Jallikattu: Rights activists raise red flag after 7 die in Tamil Nadu

Chennai: Animal rights activists and Human rights activists have raised the red flag over the continuance of the violent, bloody sport of ‘Jallikattu’ in Tamil Nadu connected with the harvest festival of Pongal. The festival which is considered a valour sport is to tame bulls that are released from cages.

Sometimes the bull gores the tamers, in certain days the bull tramples and kills the owners and at many times it kills the spectators by running into them at the finishing point. Whatever it is, the tough sport has drawn bouquets and brickbats with the young generation of Tamil Nadu raising their thumbs for the continuance of the festival while animal rights activists and human rights activists are calling upon the state government to put a ban on the sport.

The Federation of Indian Animal Protection Organisations (FIAPO) has already opposed the cruelty meted out to bulls during the Jallikattu festival including hurting the animal with knives, biting its tail, and even rubbing red chilly powder in its eyes to make the animal more valiant.

Sudhir Raghuram of FIAPO while speaking to IANS said, “Jallikattu was banned by the Supreme Court in 2014 and Tamil Nadu government after public protests brought an ordinance in 2017 and made it happen again. However even now, the cruelty against the bull is unfathomable and this is not valour and it’s sheer cruelty and arrogance. Seven people have already lost their lives in this mad sport and several hundred are injured. We don’t know the exact number of bulls that have been inflicted injuries.”

However, in Tamil Nadu on the Mattu Pongal day in several parts of the state including Madurai, Pudukottai, Nagapattinam, Sivaganga, Tirunelveli, the Jallikattu is conducted with even the Chief Minister of the state sponsoring the winner’s trophy. In this year’s Jallikattu, Chief Minister, M.K. Stalin sponsored a car for the best bull tamer, and his son and DMK youth wing leader and MLA, Udayanidhi Stalin sponsored a two-wheeler to the winner.

The PETA has also raised the red flag against the cruelty being inflicted on the bulls during the Jallikattu festival and the extreme mental tension the animal would be facing during the few minutes of the festival.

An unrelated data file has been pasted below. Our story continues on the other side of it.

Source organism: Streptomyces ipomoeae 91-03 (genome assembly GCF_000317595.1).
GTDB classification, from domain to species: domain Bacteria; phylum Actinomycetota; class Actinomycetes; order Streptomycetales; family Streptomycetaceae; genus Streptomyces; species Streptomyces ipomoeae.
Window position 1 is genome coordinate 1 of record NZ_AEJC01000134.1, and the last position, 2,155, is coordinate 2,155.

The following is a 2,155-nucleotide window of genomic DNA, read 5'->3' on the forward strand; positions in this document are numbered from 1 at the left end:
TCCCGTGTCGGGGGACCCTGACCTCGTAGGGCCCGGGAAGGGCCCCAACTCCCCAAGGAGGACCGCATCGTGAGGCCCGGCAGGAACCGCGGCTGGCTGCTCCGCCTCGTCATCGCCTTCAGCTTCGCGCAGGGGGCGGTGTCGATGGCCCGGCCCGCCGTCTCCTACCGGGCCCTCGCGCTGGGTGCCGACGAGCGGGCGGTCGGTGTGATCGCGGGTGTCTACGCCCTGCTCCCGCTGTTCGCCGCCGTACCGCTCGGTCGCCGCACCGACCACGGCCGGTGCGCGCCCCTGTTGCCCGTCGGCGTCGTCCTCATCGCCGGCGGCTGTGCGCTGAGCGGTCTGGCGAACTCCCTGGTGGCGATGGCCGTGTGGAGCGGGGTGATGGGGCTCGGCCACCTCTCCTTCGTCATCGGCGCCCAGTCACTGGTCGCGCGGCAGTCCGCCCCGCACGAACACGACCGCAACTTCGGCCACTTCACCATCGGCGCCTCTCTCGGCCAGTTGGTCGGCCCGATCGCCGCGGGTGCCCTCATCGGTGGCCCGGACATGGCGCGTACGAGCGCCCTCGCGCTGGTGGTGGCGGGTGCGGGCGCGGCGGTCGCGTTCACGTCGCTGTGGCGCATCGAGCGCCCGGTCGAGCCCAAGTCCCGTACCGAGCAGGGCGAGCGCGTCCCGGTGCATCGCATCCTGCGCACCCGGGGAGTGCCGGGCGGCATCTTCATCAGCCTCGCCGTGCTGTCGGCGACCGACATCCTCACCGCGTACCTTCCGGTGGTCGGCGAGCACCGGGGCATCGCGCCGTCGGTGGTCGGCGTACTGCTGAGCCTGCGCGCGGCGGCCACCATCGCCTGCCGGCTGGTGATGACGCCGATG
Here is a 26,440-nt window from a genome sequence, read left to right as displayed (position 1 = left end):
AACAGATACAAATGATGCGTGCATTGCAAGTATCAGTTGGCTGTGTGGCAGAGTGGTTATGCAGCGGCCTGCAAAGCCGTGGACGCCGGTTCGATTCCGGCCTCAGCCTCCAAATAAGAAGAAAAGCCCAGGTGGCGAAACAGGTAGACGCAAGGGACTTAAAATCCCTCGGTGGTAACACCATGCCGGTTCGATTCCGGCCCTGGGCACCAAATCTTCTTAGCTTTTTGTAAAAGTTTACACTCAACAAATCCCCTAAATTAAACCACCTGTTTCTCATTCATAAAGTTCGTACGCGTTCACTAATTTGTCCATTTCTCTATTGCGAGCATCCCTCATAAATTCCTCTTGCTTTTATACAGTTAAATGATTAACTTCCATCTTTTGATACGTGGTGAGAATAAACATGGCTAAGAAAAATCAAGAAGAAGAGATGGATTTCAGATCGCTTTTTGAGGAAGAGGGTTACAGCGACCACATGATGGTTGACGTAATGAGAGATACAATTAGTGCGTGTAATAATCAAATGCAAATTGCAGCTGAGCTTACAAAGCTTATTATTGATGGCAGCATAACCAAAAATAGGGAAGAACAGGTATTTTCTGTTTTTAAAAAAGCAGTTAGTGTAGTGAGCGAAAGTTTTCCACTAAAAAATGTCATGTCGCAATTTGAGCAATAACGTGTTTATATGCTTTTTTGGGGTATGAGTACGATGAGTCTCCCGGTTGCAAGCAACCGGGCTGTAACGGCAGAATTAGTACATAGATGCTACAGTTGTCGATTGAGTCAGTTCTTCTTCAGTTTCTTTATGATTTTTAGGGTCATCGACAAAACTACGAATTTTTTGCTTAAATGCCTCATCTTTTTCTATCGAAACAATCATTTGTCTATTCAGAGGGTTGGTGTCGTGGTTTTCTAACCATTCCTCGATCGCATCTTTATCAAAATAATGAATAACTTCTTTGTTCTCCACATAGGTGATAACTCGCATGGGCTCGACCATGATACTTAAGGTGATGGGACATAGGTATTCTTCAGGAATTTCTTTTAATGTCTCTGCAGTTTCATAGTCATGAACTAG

Krishnaveni H. of Madurai who is an activist of the PETA while speaking to IANS said, “The ordinance of the Tamil Nadu government is still the license for conduct of Jallikattu in the state and there should be an end to this sport if one may call it a sport. There needs to be strict monitoring against the practices of hurting the animal including biting its tail, rubbing its eyes with red chilli powder, and also hitting its vertebra and sides with sharpened knives and iron rods to make the animal more valorous. In fact, the poor animal is running for its life and people are making it out as if they are gaining something out of it. Anyway, with the Jallikattu on, the government and the Animal welfare board must take measures to prevent cruelty to the animal and stringent monitoring is necessary for that.”

While there are many objections being raised against Jallikattu, the Tamil people consider this as their pride and also to find good bulls for insemination purposes. The bulls that win the race and that cannot be tamed are considered powerful bulls and are used to inseminate cows.

M. Manikantan, a bull owner in Madurai told IANS, “Jallikattu is part and parcel of the life of a Tamilian and we will not allow it to be stopped or banned. This has been in our blood for ages and we will continue with this. The animals are given royal treatment and it’s absurd to say that the bulls are being hurt. How can one hurt a costly bull which has been trained and reared purposefully for this festival? It’s a royal sport and not for the weak-hearted. Those who are against Jallikattu are against Tamil pride and we will continue with this manly sport.”

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